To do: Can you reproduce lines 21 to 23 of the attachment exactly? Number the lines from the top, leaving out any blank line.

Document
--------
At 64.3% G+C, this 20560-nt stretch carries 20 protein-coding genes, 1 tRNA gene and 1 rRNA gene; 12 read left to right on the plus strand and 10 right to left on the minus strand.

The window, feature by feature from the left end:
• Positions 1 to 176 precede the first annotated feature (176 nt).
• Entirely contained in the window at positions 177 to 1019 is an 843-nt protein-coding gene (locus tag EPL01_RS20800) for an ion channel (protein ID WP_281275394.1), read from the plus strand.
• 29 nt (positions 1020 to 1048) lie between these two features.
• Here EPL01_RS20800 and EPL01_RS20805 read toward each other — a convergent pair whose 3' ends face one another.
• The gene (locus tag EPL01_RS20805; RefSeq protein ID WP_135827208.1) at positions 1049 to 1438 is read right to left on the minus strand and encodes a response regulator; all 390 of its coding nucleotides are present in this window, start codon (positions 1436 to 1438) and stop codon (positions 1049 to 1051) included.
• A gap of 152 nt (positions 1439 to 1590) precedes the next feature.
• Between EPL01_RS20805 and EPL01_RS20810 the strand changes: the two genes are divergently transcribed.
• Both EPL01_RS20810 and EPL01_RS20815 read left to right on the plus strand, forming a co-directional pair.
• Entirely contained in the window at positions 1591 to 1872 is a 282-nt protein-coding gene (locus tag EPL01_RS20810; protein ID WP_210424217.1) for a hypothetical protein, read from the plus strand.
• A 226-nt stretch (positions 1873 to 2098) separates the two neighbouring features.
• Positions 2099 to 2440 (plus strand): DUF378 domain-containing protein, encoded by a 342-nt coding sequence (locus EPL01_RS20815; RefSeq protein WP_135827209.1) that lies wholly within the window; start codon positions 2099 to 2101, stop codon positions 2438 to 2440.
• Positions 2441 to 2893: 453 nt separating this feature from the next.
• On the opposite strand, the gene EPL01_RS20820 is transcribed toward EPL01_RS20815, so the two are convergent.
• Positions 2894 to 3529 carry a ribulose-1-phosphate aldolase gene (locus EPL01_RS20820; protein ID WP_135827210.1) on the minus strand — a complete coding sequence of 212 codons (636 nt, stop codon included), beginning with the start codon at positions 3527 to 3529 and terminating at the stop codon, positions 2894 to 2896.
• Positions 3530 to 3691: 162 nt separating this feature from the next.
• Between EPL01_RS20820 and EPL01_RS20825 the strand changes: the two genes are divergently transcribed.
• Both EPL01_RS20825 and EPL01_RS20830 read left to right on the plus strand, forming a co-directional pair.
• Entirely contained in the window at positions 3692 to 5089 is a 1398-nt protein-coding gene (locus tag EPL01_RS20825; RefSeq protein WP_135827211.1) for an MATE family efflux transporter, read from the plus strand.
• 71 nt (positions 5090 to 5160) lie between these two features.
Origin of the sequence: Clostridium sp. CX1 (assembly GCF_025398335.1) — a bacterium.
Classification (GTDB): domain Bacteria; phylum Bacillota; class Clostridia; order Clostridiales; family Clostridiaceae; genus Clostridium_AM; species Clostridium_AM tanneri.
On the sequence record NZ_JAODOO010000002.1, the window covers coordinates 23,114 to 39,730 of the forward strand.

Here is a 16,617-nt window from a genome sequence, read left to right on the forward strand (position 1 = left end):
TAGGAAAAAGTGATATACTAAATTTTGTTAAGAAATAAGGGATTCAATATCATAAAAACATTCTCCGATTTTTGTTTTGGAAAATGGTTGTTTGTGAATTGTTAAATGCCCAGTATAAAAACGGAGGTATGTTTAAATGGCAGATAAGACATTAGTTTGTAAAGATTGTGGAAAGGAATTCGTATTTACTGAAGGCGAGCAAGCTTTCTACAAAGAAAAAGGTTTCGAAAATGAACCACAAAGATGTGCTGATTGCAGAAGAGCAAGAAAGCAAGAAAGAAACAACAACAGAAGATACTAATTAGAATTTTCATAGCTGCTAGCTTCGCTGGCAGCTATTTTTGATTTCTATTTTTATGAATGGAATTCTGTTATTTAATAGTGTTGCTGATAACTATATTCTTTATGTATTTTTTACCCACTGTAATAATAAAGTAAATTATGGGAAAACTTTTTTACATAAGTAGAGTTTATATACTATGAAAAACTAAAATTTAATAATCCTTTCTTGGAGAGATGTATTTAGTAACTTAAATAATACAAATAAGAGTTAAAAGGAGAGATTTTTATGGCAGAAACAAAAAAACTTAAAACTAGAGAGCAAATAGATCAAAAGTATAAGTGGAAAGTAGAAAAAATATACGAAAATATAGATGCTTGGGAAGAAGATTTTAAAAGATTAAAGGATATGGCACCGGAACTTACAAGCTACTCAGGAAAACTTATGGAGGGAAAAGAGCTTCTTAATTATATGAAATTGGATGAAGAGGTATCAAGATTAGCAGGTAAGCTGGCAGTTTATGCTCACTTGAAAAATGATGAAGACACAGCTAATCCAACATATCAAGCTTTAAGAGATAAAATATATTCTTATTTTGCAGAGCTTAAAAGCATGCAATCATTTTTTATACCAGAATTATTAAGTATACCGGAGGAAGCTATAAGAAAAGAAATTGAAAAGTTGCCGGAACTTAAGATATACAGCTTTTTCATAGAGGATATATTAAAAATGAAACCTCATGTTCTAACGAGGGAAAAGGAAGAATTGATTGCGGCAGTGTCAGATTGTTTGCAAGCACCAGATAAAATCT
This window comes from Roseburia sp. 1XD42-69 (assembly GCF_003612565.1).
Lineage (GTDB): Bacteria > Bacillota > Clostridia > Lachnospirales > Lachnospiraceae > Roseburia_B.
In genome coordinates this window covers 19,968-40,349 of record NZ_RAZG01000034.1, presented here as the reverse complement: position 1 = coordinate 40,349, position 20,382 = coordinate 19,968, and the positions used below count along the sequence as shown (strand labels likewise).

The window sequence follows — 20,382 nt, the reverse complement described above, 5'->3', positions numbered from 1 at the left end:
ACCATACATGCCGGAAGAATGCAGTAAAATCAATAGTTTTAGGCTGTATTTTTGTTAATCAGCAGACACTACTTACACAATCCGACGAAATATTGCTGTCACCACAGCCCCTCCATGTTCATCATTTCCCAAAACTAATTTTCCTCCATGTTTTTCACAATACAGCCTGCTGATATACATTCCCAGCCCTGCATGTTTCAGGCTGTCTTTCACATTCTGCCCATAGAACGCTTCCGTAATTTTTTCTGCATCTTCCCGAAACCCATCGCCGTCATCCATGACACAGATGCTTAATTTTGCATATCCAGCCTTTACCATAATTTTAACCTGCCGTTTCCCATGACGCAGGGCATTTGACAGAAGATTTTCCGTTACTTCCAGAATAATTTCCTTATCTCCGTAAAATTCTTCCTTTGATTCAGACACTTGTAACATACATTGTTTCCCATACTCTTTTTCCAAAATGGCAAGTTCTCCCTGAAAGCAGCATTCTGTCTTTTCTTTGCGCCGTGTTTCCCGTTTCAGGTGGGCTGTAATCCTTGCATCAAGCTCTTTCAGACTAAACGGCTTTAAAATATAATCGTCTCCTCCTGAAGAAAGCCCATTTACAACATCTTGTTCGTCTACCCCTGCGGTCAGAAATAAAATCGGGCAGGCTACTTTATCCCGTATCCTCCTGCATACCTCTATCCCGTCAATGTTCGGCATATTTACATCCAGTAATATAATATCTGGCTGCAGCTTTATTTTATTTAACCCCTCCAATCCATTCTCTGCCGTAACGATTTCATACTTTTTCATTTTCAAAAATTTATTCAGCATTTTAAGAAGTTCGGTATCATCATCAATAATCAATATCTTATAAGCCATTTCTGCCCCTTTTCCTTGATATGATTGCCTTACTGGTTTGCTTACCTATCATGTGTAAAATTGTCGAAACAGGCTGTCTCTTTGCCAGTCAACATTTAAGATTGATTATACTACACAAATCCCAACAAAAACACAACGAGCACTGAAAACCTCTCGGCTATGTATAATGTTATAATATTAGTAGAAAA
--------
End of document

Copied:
• 71 nt (positions 5090 to 5160) lie between these two features.
Origin of the sequence: Clostridium sp. CX1 (assembly GCF_025398335.1) — a bacterium.
Classification (GTDB): domain Bacteria; phylum Bacillota; class Clostridia; order Clostridiales; family Clostridiaceae; genus Clostridium_AM; species Clostridium_AM tanneri.